Racial Pain, Recovery Rhetoric, and the Pedagogy of Healing -- 2nd Edition
Part One. Racial Pain and its Discontents
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RACIAL PAIN AND ITS DISCONTENTS
… men are not gentle creatures, who want to be loved, who at the most can defend themselves if they are attacked; they are, on the contrary, creatures among whose instinctual endowments is to be reckoned a powerful share of aggressiveness. As a result, their neighbor is for them not only a potential helper or sexual object, but also someone who tempts them to satisfy their aggressiveness on him, to exploit his capacity for work without compensation, to use him sexually without his consent, to seize his possessions, to humiliate him, to cause him pain, to torture and to kill him. … Anyone who calls to mind the atrocities committed during the racial migrations or the invasions of the Huns, or by the people known as Mongols under Jenghiz Khan and Tamerlane, or at the capture of Jerusalem by the pious Crusaders, or even, indeed, the horrors of the recent World War—anyone who calls these things to mind will have to bow humbly before the truth of this view.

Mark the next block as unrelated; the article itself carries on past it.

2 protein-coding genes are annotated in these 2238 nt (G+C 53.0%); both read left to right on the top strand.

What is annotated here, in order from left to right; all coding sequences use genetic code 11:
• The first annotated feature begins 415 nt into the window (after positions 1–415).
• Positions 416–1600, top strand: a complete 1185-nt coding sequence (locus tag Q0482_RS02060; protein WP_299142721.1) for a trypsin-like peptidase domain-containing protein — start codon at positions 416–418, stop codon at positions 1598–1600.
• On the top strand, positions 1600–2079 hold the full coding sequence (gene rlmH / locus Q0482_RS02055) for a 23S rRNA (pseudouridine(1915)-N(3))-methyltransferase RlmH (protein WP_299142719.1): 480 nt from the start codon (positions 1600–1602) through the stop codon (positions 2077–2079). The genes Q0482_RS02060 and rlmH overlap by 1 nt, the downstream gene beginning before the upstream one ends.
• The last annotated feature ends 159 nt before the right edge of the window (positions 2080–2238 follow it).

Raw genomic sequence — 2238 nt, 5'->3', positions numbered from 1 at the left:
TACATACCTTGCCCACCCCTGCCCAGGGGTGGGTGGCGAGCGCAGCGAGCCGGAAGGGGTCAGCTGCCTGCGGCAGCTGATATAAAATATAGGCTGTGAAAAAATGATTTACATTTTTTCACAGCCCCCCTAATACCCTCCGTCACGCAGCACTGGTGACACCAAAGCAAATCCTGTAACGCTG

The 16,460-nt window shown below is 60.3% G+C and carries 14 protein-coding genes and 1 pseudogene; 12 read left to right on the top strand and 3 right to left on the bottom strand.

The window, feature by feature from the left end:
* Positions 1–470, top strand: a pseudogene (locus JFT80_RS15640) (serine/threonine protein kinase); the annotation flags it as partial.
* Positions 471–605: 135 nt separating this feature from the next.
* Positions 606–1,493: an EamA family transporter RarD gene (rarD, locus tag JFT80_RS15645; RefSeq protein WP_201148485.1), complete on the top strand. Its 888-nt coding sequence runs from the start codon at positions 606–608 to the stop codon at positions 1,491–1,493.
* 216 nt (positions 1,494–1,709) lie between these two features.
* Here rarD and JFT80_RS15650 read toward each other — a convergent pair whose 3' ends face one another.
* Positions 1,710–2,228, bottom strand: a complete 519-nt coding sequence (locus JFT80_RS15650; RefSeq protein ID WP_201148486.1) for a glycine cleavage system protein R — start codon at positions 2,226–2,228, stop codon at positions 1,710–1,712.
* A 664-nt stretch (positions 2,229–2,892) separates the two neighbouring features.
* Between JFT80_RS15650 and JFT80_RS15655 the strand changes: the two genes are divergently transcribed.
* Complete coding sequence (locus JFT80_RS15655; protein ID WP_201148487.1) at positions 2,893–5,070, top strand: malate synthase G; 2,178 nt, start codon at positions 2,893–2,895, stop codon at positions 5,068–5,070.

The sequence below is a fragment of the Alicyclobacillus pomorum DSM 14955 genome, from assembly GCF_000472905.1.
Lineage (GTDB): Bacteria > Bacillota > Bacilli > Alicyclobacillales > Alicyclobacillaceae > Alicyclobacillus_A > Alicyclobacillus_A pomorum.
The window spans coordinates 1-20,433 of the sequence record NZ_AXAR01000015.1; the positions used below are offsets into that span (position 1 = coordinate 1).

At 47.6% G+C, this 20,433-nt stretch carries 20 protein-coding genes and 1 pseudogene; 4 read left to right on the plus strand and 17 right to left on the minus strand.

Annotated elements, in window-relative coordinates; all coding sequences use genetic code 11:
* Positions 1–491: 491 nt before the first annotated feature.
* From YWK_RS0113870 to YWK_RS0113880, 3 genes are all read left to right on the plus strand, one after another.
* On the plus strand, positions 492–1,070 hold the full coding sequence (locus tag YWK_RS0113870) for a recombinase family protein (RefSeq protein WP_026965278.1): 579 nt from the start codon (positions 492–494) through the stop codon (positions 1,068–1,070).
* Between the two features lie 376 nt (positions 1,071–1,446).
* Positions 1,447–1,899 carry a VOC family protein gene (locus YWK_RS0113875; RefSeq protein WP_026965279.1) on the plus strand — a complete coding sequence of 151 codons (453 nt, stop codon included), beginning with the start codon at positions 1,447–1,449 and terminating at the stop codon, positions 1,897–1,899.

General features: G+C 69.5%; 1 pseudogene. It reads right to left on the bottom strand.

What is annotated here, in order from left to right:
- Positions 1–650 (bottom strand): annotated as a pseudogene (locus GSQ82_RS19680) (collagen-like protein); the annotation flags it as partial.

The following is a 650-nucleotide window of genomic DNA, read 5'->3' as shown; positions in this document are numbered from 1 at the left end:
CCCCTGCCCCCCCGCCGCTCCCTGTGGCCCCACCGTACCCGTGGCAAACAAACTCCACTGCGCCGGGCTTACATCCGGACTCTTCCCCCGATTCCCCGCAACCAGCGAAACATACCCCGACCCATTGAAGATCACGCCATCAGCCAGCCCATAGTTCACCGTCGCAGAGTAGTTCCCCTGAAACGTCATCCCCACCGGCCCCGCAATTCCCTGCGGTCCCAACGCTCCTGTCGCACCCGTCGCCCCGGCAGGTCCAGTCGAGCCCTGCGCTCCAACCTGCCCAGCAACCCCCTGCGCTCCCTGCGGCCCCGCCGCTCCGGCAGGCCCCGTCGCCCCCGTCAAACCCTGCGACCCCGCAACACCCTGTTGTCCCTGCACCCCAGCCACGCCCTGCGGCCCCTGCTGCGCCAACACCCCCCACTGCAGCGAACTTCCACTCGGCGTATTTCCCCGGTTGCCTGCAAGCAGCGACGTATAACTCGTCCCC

– Sigmund Freud, Civilization and Its Discontents (1930/1961: 58)
… the pain-free, white American body exists easily in the cultural imagination and cultural productions of social agents within the United States. Even the most horrific wounding experiences are allowed invisibility, as if this mythological white body is cloaked within a magic circle. As an historical and everyday (or commonplace) sign ← 1 | 2 → of suffering, the pounded black...
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